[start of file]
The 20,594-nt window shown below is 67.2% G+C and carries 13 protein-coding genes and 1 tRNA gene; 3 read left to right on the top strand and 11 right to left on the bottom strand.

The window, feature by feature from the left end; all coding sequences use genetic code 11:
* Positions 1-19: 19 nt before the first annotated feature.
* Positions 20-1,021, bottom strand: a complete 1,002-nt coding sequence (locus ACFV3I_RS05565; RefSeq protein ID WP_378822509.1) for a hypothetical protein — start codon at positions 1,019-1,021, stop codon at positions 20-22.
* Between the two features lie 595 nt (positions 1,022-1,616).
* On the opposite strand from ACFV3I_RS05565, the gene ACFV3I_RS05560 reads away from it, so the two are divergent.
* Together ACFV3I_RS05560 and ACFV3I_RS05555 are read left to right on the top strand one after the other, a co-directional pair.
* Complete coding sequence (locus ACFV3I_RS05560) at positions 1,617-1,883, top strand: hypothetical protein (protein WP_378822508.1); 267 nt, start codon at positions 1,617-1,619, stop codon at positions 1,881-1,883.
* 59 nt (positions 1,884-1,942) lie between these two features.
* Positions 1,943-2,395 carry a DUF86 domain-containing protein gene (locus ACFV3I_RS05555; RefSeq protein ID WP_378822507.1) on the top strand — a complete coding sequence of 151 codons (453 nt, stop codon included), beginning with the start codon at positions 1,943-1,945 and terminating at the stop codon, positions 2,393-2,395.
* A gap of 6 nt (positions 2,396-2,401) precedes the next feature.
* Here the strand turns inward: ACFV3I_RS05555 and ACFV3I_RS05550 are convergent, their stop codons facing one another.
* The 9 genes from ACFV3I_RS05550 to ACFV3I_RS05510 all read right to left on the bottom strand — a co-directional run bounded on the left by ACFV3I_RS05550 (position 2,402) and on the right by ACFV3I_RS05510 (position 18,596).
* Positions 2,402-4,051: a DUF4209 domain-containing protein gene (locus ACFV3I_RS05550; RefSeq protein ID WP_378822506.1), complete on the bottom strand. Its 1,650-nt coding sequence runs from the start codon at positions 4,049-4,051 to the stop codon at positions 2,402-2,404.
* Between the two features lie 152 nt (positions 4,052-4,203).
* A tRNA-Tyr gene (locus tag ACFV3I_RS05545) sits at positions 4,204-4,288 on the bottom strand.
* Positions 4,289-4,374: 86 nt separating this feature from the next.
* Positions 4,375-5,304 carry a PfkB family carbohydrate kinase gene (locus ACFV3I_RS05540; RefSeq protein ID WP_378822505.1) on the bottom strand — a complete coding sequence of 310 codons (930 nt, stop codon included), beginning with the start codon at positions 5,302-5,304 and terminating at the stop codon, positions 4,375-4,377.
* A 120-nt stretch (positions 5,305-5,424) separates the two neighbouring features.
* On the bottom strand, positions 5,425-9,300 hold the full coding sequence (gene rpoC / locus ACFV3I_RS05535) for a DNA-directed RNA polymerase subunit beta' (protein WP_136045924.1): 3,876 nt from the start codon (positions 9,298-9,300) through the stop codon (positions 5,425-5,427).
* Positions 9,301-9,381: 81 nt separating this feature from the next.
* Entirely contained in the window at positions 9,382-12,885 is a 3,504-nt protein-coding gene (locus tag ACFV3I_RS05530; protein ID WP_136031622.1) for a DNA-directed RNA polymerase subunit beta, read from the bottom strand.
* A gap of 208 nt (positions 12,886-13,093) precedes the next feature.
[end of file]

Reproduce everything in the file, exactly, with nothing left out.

The 20,594-nt window shown below is 67.2% G+C and carries 13 protein-coding genes and 1 tRNA gene; 3 read left to right on the top strand and 11 right to left on the bottom strand.

The window, feature by feature from the left end; all coding sequences use genetic code 11:
* Positions 1-19: 19 nt before the first annotated feature.
* Positions 20-1,021, bottom strand: a complete 1,002-nt coding sequence (locus ACFV3I_RS05565; RefSeq protein ID WP_378822509.1) for a hypothetical protein — start codon at positions 1,019-1,021, stop codon at positions 20-22.
* Between the two features lie 595 nt (positions 1,022-1,616).
* On the opposite strand from ACFV3I_RS05565, the gene ACFV3I_RS05560 reads away from it, so the two are divergent.
* Together ACFV3I_RS05560 and ACFV3I_RS05555 are read left to right on the top strand one after the other, a co-directional pair.
* Complete coding sequence (locus ACFV3I_RS05560) at positions 1,617-1,883, top strand: hypothetical protein (protein WP_378822508.1); 267 nt, start codon at positions 1,617-1,619, stop codon at positions 1,881-1,883.
* 59 nt (positions 1,884-1,942) lie between these two features.
* Positions 1,943-2,395 carry a DUF86 domain-containing protein gene (locus ACFV3I_RS05555; RefSeq protein ID WP_378822507.1) on the top strand — a complete coding sequence of 151 codons (453 nt, stop codon included), beginning with the start codon at positions 1,943-1,945 and terminating at the stop codon, positions 2,393-2,395.
* A gap of 6 nt (positions 2,396-2,401) precedes the next feature.
* Here the strand turns inward: ACFV3I_RS05555 and ACFV3I_RS05550 are convergent, their stop codons facing one another.
* The 9 genes from ACFV3I_RS05550 to ACFV3I_RS05510 all read right to left on the bottom strand — a co-directional run bounded on the left by ACFV3I_RS05550 (position 2,402) and on the right by ACFV3I_RS05510 (position 18,596).
* Positions 2,402-4,051: a DUF4209 domain-containing protein gene (locus ACFV3I_RS05550; RefSeq protein ID WP_378822506.1), complete on the bottom strand. Its 1,650-nt coding sequence runs from the start codon at positions 4,049-4,051 to the stop codon at positions 2,402-2,404.
* Between the two features lie 152 nt (positions 4,052-4,203).
* A tRNA-Tyr gene (locus tag ACFV3I_RS05545) sits at positions 4,204-4,288 on the bottom strand.
* Positions 4,289-4,374: 86 nt separating this feature from the next.
* Positions 4,375-5,304 carry a PfkB family carbohydrate kinase gene (locus ACFV3I_RS05540; RefSeq protein ID WP_378822505.1) on the bottom strand — a complete coding sequence of 310 codons (930 nt, stop codon included), beginning with the start codon at positions 5,302-5,304 and terminating at the stop codon, positions 4,375-4,377.
* A 120-nt stretch (positions 5,305-5,424) separates the two neighbouring features.
* On the bottom strand, positions 5,425-9,300 hold the full coding sequence (gene rpoC / locus ACFV3I_RS05535) for a DNA-directed RNA polymerase subunit beta' (protein WP_136045924.1): 3,876 nt from the start codon (positions 9,298-9,300) through the stop codon (positions 5,425-5,427).
* Positions 9,301-9,381: 81 nt separating this feature from the next.
* Entirely contained in the window at positions 9,382-12,885 is a 3,504-nt protein-coding gene (locus tag ACFV3I_RS05530; protein ID WP_136031622.1) for a DNA-directed RNA polymerase subunit beta, read from the bottom strand.
* A gap of 208 nt (positions 12,886-13,093) precedes the next feature.